The treatment adopted was enuclea­tion in most cases or exenteration in some cases followed by post-operative deep X-ray therapy in either case. Three years has been taken as the cri­tical period of survival. 35 bilateral cases could be followed up and none of them was known to have survived. 95 unilateral cases could be followed up and 18 of them are living at present. No patient with tumour in the optic nerve and no patient with extra-ocular extension are known to be living at present. Patients with massive choroidal involvement also did not survive. In all the fatal cases where the globe was not obviously involved, the optic nerve was microscopically found to be invaded by the tumour cells. In no case that recovered was the nerve found involved. In all the recurrent cases and in all cases with extraocular extensions, exenterations of the orbit were done, but all the patients were known to have died.

Five cases of retinoblastoma died in hospital. Autopsy could be done in three cases. In other cases autopsy was refused. In all three cases there were intracranial extensions via the optic nerve.


  Comment Top


Retinoblastoma is not only the com­monest intraocular tumour but is also found to be the most common tumour of the eye in the present study. In this series as in others, males were more affected than females. The disease had no particular predilection for any particular eye. Bilateral incidence in the present series was 27 per cent which is a bit on the lower side than the observation of Reese (1931) who found bilaterality in a third of all cases. The disease is said to have a strong heredity tendency. Majority of the cases are sporadic as was also found in the present series of cases. Reese (1948) reported six survivors with 10 children, nine of whom had bilateral retinoblastoma. Herm and Heath (1956) reported eight survivors with 16 children, three of whom had bilateral retinoblastoma. One of the present cases had two children, both of whom had unilateral retinoblas­toma. The history of yellow reflex through the pupil was found in 93 per cent in the present observation. The interval of the appearance of yellow ­reflex and the beginning of the treat­ment varied from a few weeks to a few years. Delay in seeking treatment na­turally made the prognosis worse. The disease is a congenital one, as in seven cases the history of yellow-reflex was since birth.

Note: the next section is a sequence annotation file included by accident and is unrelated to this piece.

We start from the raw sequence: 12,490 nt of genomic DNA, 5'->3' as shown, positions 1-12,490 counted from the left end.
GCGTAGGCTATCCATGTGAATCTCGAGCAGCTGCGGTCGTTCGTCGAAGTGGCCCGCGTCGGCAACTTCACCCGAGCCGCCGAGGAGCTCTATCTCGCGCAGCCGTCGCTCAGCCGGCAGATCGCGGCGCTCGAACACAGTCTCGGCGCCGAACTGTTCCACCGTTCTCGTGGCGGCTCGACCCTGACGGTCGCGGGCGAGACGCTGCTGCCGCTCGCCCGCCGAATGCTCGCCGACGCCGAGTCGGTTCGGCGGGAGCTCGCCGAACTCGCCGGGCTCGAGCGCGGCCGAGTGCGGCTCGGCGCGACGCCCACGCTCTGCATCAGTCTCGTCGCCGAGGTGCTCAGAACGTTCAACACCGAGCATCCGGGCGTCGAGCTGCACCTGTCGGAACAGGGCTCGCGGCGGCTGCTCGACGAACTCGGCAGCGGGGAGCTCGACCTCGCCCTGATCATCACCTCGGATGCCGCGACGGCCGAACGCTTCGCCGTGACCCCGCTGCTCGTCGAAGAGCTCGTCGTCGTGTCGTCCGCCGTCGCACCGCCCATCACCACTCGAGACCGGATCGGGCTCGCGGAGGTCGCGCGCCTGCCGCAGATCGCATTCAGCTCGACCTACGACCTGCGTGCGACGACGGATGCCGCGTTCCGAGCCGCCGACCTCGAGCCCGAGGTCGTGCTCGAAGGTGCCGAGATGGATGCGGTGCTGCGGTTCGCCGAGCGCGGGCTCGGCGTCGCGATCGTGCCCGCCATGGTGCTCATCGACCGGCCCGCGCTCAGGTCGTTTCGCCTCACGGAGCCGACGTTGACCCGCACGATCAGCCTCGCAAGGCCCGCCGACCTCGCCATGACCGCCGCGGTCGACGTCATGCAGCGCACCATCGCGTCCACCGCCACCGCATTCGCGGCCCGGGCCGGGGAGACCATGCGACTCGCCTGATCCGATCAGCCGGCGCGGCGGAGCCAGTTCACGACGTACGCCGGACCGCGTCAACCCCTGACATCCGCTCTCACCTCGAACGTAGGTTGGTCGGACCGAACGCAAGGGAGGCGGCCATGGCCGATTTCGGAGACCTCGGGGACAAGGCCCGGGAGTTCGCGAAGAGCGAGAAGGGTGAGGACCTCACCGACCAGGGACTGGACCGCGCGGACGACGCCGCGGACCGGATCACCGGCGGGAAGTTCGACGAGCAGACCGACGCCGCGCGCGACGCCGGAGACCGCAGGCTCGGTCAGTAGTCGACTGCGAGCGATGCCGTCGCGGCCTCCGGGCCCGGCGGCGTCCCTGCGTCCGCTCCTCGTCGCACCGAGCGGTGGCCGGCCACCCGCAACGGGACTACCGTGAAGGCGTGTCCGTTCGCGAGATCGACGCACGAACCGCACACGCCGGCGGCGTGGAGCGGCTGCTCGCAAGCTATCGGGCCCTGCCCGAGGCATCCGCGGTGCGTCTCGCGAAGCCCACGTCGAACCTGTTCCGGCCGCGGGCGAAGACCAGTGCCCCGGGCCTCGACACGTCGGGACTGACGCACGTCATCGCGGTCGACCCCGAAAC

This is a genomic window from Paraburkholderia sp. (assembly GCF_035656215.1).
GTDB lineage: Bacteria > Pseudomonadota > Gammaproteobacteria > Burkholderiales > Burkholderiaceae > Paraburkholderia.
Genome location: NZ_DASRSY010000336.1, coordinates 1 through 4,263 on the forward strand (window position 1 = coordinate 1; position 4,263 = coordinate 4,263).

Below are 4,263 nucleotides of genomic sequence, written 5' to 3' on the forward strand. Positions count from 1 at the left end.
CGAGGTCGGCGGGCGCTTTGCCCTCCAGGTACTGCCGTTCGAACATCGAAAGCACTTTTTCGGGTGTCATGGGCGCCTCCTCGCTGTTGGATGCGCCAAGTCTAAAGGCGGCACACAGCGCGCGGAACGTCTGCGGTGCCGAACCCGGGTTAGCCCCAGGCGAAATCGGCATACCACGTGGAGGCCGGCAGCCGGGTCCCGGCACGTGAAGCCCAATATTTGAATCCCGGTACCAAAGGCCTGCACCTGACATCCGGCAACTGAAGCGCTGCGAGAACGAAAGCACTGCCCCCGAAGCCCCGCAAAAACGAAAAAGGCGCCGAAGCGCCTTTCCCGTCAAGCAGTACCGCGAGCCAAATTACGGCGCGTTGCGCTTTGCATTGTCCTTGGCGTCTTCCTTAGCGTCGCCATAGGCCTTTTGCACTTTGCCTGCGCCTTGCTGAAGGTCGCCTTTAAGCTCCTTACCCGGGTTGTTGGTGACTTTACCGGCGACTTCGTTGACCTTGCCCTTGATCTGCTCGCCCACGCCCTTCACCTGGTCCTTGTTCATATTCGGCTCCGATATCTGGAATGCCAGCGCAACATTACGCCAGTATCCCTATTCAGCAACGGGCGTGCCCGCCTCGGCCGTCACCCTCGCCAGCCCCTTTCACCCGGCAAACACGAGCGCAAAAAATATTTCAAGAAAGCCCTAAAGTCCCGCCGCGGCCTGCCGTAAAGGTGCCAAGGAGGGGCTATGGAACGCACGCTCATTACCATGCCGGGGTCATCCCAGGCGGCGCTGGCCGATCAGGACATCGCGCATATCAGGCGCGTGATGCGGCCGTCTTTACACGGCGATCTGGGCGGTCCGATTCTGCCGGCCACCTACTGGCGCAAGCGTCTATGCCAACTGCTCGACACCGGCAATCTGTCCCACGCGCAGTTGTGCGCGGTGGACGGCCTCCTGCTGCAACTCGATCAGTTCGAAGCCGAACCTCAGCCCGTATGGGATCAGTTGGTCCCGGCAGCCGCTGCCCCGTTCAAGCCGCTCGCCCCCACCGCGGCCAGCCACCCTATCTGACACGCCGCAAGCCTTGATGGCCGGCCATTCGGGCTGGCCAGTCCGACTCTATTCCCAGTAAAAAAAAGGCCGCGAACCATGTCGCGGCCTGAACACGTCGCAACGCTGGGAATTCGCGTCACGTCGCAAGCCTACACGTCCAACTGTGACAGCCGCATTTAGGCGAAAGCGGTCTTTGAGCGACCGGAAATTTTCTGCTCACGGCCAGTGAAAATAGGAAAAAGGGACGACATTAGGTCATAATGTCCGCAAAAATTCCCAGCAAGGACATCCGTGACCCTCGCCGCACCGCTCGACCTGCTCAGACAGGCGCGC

The tumour arises from the nuclear layers of the retina, so the tumour has a special affinity for invading the optic nerve. Once the tumour is in the optic nerve it has easy passage for intracra­nial extension. For this reason death from retinoblastoma by intracranial spread is common. Retinoblastoma is a very malignant disease and once it comes out from within the confines of the, eyeball it can widely disseminate and then becomes a fatal condition. Recurrent tumours and metastatic lesions did not respond to the drastic operation of exentration of the orbit followed by deep-X-ray therapy. Out of the 34 cases of retinoblastoma with metastatic lesions treated by Reese (1951) none survived. Carbajal (1958, 1959) treated intensively a number of cases of retinoblastoma with generaliz­ed metastases and all had succumbed ultimately.

It has been noted that in the sur­vivors, the tumours were well differ­entiated as evidenced by the presence of good rosettes whereas in the fatali­ties there were few or no rosettes. In the present study extraocular exten­sions and optic nerve involvements were found to be more than in any other series. This can be only due to greater delay on the part of patients in seeking treatment after the beginning of symptoms. The patients who came early had good prognosis. The higher mortality of the present series of cases was therefore due to many advanced cases, more extraocular extensions and larger number of cases of optic nerve involvements. The present 18 survivors had some common features, namely, (1) no optic nerve involvement, (2) no extraocular extensions, (3) early treat­ment, within weeks of the discovery of a yellow pupillary reflex, (4) early enucleation followed by deep x-ray therapy and (5) good differentiation of rosettes in the histological picture. Therefore retinoblastoma patients should be treated as emergency cases. Thus it can be inferred that early diag­nosis and quick and thorough treat­ment are the two important criteria for reducing the fatalities.[6]


  Summary Top


140 cases of retinoblastoma have been studied over a period of 11 years (1950-1960). 130 cases could be fol­lowed up. 18 patients are living at present. A higher mortality rate of this series is attributed to a large number of advanced cases, who reported late for treatment.

Instances of familial incidence in four families are recorded.

Optic nerve involvement and histo­logical differentiation are discussed as signs of prognostic value.


  Acknowledgement Top


I am grateful to Dr. P. K. Sarkar, Pathologist for valuable advices.

 
  References Top

1.
Carbajal, U. M. (1958), Amer. J. Ophthal., 43, 391.  Back to cited text no. 1
    
2.
Carbajal, U. M. (1959), Amer. J. Ophthal., 48, 47.  Back to cited text no. 2
    
3.
Herm, R. J. and Heath, P. (1956), Amer. J. Ophthal., 41, 22.  Back to cited text no. 3
    
4.
Reese, A. B. (1931), Arch. Ophth., 5, 269.   Back to cited text no. 4
    
5.
Reese, A. B. (1948), Arch. Ophth., 40, 553.  Back to cited text no. 5
    
6.
Reese, A. B. (1951), Tumours of the Eye. Hoeber. New York, p. 67.  Back to cited text no. 6
    


    Figures

  [Figure - 1], [Figure - 2], [Figure - 3], [Figure - 4]